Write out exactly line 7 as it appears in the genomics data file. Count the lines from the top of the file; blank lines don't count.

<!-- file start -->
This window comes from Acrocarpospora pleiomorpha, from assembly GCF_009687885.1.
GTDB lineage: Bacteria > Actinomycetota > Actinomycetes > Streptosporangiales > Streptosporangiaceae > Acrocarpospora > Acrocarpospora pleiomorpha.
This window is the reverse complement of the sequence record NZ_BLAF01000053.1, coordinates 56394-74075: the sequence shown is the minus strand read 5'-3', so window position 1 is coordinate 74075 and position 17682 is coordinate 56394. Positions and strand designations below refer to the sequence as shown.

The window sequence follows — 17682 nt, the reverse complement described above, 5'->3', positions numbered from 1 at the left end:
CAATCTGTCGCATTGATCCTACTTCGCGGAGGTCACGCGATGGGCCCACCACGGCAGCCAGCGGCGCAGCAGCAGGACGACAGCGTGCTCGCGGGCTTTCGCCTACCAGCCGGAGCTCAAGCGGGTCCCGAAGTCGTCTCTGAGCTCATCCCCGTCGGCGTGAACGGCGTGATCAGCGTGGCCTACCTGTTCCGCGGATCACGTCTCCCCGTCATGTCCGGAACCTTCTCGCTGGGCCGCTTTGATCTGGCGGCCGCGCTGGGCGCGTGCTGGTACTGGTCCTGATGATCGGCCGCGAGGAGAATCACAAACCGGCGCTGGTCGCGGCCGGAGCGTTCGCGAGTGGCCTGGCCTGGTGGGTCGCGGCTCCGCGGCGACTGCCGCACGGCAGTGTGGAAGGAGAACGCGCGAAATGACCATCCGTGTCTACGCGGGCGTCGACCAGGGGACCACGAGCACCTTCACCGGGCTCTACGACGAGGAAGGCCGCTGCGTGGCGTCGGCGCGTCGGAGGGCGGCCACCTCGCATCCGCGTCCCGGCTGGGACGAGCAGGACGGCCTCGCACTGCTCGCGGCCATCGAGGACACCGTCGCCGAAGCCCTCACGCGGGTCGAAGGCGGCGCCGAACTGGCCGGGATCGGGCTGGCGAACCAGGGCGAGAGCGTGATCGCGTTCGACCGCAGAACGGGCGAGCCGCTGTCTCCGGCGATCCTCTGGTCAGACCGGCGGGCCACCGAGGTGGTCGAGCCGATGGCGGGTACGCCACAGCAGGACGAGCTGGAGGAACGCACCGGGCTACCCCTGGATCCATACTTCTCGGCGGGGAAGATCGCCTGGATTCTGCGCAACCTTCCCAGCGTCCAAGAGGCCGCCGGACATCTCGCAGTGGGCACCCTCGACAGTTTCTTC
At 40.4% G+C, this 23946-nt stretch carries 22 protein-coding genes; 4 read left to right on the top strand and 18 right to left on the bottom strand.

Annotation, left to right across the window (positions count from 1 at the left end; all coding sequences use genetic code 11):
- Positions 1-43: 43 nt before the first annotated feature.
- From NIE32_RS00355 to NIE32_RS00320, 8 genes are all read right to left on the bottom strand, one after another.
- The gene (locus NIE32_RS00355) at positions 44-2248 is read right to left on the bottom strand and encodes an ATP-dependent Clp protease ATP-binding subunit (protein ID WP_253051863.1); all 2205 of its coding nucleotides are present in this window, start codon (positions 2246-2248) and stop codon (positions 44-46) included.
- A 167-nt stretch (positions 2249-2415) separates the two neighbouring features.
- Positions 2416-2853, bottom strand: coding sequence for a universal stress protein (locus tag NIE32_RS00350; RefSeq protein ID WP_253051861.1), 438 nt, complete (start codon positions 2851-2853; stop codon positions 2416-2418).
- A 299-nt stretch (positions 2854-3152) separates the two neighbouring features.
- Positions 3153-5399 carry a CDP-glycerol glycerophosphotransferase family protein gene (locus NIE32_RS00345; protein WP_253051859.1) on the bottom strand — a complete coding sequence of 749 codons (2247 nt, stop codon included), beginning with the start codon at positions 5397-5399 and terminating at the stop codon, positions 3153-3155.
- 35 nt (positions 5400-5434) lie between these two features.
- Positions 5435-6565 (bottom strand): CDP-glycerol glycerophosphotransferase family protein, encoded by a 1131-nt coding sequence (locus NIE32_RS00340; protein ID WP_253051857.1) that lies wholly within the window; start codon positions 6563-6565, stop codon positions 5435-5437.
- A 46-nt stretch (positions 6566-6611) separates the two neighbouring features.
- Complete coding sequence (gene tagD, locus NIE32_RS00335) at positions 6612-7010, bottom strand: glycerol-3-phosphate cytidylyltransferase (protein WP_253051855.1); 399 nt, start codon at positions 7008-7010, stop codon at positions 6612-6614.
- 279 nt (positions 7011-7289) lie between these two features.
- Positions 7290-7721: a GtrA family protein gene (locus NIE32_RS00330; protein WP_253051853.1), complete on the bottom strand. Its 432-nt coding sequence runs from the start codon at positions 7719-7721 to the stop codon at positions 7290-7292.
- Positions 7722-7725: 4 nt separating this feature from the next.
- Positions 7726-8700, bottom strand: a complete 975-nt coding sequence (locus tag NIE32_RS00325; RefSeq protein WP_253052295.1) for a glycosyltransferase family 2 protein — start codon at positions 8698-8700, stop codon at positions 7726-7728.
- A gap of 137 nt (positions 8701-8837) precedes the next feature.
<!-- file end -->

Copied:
Annotation, left to right across the window (positions count from 1 at the left end; all coding sequences use genetic code 11):